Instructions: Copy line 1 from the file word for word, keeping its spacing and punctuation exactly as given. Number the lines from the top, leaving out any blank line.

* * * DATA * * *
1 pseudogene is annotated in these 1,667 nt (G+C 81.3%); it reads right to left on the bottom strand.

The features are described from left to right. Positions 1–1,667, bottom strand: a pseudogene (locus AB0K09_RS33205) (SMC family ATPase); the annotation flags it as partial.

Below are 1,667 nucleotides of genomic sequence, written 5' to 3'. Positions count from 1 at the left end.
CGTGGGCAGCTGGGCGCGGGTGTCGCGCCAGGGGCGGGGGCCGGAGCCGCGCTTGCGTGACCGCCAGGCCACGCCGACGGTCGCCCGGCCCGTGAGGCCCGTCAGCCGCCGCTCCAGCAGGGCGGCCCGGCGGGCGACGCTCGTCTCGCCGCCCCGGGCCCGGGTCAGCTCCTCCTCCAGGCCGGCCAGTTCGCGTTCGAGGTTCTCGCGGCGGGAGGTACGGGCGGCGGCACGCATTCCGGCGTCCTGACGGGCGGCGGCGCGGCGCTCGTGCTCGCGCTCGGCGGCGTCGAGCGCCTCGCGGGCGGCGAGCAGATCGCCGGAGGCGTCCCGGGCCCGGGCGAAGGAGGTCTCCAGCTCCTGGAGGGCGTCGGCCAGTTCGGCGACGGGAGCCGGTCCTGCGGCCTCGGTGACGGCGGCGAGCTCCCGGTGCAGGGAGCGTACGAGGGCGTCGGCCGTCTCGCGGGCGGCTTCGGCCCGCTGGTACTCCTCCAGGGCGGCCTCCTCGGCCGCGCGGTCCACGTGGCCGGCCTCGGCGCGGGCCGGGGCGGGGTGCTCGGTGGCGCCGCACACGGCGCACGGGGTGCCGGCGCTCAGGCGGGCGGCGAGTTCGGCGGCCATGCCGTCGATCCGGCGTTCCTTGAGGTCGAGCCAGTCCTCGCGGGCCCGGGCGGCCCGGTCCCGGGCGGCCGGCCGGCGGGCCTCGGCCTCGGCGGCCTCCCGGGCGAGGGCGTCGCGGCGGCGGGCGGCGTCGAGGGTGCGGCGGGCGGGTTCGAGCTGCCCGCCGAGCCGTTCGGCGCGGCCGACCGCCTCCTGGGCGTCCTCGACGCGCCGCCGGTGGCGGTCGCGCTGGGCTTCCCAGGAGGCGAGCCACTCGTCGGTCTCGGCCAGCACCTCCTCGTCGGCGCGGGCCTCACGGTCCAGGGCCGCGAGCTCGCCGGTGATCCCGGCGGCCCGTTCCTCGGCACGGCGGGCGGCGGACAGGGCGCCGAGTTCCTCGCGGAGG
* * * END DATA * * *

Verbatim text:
1 pseudogene is annotated in these 1,667 nt (G+C 81.3%); it reads right to left on the bottom strand.